Keywords: Nasir Khusraw, Abu Ya'qub al-Sijistani, al-Mu'ayyad fi'l-din Shirazi, Ismailism
Abstract: This overview article on Ismailism focuses on some of the key concepts, underlying the Ismaili interpretation of Islam governing Ismaili beliefs. The article starts off with a brief historical background. It touches upon the da'wa activities and some of the challenging circumstances under which it operated.
The early literature of the Ismailis is preserved in Arabic and then Persian languages. Some of the major works of the more prominent dai's such as Abu Ya'qub al-Sijistani, al-Mu'ayyad fi'l-din Shirazi and Nasir Krushaw are discussed in some detail in the article.
Ismailism is a part of the Shi'ite branch of Islam whose adherents constitute at present a small minority within the wider Muslim ummah. It refers in particular to the Muslims as a religious community. They live in over twenty-five different countries, including Afghanistan, East Africa, India, Iran, Pakistan, Syria, Yemen, the United Kingdom, North America, and also parts of China and the Soviet Union.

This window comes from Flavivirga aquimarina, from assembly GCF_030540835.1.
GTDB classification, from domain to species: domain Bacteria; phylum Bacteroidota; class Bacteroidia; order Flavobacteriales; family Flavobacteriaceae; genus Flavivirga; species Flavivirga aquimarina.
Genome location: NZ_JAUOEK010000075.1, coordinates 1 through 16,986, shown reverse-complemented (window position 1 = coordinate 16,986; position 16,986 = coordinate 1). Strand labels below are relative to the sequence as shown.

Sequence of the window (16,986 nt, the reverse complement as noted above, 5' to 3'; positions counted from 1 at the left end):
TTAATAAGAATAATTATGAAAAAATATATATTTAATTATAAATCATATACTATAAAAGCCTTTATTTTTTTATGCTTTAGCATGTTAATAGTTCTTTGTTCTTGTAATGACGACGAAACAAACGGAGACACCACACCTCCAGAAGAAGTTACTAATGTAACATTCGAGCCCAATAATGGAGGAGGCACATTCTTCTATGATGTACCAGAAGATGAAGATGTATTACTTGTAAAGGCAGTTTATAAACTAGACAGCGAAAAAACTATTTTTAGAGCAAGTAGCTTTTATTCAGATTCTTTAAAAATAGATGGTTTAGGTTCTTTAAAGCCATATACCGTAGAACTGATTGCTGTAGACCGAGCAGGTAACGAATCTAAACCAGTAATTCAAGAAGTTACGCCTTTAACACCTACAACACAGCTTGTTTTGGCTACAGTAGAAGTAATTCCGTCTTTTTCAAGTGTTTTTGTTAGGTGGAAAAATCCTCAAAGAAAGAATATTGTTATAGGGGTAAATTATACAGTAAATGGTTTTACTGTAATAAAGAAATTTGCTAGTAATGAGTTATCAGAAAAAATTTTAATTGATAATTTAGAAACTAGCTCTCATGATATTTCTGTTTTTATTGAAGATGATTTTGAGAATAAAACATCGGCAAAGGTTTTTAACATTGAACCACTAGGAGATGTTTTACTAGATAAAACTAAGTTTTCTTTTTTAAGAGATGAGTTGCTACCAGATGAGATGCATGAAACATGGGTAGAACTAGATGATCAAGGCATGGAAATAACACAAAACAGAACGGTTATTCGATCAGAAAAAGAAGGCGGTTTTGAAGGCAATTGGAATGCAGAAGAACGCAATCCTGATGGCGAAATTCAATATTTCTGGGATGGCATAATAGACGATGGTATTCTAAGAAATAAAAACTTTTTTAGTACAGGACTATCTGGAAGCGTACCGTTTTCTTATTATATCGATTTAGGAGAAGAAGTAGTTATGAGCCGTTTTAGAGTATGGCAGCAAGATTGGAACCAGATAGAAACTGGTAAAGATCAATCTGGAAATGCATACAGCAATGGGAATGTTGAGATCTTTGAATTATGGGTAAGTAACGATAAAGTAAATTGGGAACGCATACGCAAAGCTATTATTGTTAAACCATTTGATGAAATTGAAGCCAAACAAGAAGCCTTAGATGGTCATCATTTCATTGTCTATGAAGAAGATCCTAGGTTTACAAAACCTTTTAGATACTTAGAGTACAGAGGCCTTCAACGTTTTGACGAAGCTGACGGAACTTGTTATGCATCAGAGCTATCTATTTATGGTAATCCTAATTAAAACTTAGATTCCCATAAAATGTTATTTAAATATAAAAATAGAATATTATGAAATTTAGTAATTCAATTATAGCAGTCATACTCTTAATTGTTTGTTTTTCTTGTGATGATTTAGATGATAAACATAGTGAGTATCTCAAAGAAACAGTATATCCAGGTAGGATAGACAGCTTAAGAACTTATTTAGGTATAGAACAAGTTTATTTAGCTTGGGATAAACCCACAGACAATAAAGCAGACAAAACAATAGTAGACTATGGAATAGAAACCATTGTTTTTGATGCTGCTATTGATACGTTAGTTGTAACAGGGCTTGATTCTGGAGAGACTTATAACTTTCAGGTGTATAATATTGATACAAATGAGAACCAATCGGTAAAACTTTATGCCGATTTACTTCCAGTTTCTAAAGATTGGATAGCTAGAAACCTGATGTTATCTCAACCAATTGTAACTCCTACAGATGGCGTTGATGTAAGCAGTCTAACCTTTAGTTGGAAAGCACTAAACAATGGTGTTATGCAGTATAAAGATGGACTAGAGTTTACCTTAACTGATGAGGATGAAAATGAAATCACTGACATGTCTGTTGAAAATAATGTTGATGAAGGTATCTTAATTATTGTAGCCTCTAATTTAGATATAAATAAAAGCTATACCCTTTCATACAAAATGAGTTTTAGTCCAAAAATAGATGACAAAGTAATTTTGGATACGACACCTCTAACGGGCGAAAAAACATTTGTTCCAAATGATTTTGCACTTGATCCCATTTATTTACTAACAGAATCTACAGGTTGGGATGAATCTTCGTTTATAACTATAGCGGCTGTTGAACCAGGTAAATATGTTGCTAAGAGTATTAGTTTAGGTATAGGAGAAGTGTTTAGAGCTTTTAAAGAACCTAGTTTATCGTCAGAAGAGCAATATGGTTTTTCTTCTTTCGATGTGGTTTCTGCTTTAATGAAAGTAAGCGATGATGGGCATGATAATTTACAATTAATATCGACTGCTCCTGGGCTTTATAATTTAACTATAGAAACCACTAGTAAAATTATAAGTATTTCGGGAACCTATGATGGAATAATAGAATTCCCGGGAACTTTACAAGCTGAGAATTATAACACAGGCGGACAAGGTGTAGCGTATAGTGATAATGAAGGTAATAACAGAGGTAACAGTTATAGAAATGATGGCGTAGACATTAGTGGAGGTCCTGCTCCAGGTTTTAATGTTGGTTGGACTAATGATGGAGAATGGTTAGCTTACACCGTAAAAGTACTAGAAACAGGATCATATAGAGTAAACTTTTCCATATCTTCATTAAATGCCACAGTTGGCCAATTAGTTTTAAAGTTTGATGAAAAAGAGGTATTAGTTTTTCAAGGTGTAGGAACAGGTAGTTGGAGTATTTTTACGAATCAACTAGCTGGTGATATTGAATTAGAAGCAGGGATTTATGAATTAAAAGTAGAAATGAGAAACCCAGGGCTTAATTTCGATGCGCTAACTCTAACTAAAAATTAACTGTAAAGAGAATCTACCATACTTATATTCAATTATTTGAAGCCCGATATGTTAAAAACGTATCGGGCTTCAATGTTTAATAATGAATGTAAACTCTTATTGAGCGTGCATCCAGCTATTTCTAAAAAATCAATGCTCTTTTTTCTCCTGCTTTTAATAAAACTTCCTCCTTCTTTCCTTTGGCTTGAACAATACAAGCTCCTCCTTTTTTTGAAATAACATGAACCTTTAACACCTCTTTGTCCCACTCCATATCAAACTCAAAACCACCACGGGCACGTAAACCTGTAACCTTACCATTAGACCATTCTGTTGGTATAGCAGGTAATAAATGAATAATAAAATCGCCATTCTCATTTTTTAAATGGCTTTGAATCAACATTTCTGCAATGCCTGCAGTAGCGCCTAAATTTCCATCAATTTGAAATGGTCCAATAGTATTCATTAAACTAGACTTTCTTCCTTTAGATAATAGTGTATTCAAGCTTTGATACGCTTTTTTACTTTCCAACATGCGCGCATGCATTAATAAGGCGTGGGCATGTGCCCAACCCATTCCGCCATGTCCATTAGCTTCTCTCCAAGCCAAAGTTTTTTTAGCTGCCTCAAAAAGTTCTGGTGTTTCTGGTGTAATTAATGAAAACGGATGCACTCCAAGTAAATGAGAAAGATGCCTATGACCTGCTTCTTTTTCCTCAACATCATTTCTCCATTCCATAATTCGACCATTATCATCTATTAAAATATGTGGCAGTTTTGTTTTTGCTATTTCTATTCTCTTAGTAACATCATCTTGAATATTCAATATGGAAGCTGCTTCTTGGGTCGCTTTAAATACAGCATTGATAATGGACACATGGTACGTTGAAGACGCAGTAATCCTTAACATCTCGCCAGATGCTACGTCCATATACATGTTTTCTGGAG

Professor Azim Nanji serves currently as Special Advisor to the Provost at the Aga Khan University. Most recently he served as Senior Associate Director of the Abbasi Program in Islamic Studies at Stanford University 2008-2010 and also lectured on Islam in the Department of Religious Studies. He was previously the of Director of the Institute of Ismaili Studies from 1998 - 2008.